Docker uses a layer cache to optimize the process of building Docker images and make it faster.

Docker Layer Caching mainly works on RUNCOPY and ADD commands

So if csproj file hasn’t changed since last state, cached layer will be used. In Stage 2 we just publish binaries built by Stage 1 and dotnet build. Stage 3 will use ASP.NET Core runtime image and artifacts from Stage 2 with published binaries. That will be our final image. With the last line we instruct Docker what command to execute when new container from that image will be instantiated. By the way ASP.NET Core application is just console app which runs with built-in and lightweight Kestrel web server. But preferred option if you run on Windows is to use In-Process hosting model with IIS HTTP Server (IISHttpServer) instead of Kestrel which gives performance advantages.

That’s it. You can build an image and run it:

docker build -t ninja-api .
docker run --rm -d -p 8000:80 --name deadly-ninja ninja-api

Now you should be able to see a deadly ninja in action by visiting http://localhost:8000/ninja in your browser.

Congratulations! You’ve just containerized our web api.

Add HTTPS development certificate (with support in Docker)

So far so good. Now we would like to enforce HTTPS in out API project for development and make it work also when running in Docker container. In order to achieve that we need to do the following steps:

  • Trust ASP.NET Core HTTPS development certificate.

When you install .NET Core SDK it installs development certificate to the local user certificate store. But it is not trusted, so run this command to fix that:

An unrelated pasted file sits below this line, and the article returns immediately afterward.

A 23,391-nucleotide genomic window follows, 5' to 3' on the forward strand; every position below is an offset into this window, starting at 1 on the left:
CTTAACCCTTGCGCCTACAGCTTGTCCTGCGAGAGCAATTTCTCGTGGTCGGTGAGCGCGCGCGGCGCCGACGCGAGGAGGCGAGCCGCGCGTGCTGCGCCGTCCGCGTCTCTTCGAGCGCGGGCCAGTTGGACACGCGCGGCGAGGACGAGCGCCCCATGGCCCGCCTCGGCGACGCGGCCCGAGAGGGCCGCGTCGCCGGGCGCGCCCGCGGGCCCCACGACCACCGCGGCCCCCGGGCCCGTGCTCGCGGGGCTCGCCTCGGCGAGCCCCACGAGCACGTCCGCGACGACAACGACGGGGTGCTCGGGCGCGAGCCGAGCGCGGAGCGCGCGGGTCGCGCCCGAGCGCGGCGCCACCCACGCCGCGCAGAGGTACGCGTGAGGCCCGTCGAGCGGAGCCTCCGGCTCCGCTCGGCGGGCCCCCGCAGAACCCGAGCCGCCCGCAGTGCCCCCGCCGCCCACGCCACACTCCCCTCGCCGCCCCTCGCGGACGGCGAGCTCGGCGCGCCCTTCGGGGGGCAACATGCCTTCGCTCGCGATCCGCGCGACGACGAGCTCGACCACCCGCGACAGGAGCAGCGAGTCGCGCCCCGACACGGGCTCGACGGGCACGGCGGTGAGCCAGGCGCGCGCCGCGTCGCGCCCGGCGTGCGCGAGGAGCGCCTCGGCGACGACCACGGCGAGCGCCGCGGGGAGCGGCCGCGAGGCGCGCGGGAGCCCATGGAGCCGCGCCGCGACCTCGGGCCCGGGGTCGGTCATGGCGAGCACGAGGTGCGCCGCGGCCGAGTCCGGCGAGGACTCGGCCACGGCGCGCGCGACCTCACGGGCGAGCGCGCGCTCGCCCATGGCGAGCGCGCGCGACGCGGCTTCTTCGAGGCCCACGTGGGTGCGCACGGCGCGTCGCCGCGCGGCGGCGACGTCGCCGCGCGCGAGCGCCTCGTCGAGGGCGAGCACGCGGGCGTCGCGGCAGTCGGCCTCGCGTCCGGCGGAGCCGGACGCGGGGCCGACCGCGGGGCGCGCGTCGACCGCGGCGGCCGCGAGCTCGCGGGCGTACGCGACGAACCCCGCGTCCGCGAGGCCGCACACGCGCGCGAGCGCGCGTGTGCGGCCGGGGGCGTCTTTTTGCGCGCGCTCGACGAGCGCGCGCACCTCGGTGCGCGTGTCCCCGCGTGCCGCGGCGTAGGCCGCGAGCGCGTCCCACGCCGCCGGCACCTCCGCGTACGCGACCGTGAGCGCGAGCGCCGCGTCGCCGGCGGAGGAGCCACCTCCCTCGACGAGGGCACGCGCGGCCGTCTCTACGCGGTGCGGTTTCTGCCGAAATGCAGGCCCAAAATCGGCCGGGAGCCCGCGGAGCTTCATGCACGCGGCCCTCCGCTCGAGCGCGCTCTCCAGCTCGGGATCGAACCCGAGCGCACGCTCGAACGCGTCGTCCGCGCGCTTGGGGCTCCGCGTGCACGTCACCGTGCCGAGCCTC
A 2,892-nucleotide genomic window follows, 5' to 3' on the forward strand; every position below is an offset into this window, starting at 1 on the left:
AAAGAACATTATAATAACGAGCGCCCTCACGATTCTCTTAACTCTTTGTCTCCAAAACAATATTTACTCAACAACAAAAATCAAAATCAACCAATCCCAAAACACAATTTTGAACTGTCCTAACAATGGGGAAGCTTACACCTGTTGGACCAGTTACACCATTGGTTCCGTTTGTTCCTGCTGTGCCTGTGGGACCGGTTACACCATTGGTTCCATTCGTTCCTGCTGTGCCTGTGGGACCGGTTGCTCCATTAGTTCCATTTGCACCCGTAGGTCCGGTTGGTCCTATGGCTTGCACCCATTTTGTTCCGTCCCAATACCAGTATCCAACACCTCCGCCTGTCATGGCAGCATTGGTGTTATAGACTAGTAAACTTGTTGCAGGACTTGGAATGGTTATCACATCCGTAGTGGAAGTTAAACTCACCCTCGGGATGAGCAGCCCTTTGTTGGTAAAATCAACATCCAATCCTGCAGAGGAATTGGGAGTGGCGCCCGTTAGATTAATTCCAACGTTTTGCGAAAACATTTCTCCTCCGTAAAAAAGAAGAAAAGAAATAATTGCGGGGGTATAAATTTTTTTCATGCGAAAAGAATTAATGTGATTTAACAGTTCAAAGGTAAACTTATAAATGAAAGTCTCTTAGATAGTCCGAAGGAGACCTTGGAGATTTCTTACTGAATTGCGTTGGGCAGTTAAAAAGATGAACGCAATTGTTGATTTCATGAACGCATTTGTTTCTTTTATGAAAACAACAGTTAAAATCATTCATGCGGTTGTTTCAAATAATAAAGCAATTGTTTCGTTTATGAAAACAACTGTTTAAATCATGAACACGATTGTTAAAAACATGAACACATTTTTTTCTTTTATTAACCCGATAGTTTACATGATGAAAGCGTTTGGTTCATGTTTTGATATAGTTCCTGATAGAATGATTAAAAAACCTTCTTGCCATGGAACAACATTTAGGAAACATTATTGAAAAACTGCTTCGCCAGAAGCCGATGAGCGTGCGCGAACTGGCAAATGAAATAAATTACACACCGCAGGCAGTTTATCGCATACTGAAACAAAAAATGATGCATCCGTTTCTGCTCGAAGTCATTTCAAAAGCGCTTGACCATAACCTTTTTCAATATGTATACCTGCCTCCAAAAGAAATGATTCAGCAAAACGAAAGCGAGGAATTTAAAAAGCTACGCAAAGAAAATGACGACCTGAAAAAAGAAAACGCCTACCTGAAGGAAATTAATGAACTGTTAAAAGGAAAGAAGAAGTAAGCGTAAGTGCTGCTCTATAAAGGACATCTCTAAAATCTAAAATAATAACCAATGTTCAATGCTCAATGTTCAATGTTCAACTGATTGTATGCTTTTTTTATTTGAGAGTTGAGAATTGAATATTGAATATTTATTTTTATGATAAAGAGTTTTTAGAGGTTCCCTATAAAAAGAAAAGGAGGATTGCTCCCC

dotnet dev-certs https --trust

That’s already enough if we going to run our API locally. However if we would like to add this support in Docker we need to do additional steps:

  • Export the HTTPS certificate into a PFX file using the dev-certs global tool to %USERPROFILE%/.aspnet/https/<>.pfx using a password of your choice

PFX filename should correspond to your application name:

# Inside Iga.Ninja.Api folder
dotnet dev-certs https -ep %USERPROFILE%\.aspnet\https\Iga.Ninja.Api.pfx -p shinobi
  • Add the password to the user secrets in your project:
dotnet user-secrets init -p Iga.Ninja.Api.csproj
dotnet user-secrets -p Iga.Ninja.Api.csproj set "Kestrel:Certificates:Development:Password" "shinobi"

Now we would be able to run our container with ASP.NET Core HTTPS development support in container with following command:

docker run --rm -it -p 8000:80 -p 8001:443 -e ASPNETCORE_URLS="https://+;http://+" -e ASPNETCORE_HTTPS_PORT=8001 -e ASPNETCORE_ENVIRONMENT=Development -v %APPDATA%\microsoft\UserSecrets\:/root/.microsoft/usersecrets -v %USERPROFILE%\.aspnet\https:/root/.aspnet/https/ --name deadly-ninja-secure ninja-api

Navigate to https://localhost:8001/ninja. Now, our deadly ninja even more secure and trusted than ever.

P.S. Because docker mounts user secrets as a volume, it is very important to check that docker has access rights to required folders, so please check your docker resources settings

Add styling and code conventions with analyzers

When you work on a project with more than one developer you want to have common conventions and agreement on how to style and format your code. It is time to add that. First, I would like to suggest to create a solution file for our project. Although not necessary it is very handy to have it, especially if you work outside of IDE. It will serve as a project container and you can issue dotnet build in /src root, so that your solution file will be used for build process. Let’s add solution file and our API project:

cd ./src
dotnet new sln --name Iga.Ninja
dotnet sln add Iga.Ninja.Api/Iga.Ninja.Api.csproj

Okay. Let’s move on. There a lot of source code analyzer packages you can find. For our example we will use SecurityCodeScan, SonarAnalyzer.CSharp and StyleCop.Analyzers. You can add it by running following commands in Iga.Ninja.Api folder:

dotnet add package SonarAnalyzer.CSharp
dotnet add package SecurityCodeScan
dotnet add package StyleCop.Analyzers

But I will suggest a different approach here. Instead of adding these packages manually to the specific project, it would be nice to have a way to automatically add it to any project we add in our solution. This is because we want to have code analyzers in each of our projects and enforce code validation on solution build. And there is a way to do it. We need to add Directory.Build.Props file in the root of our /src folder.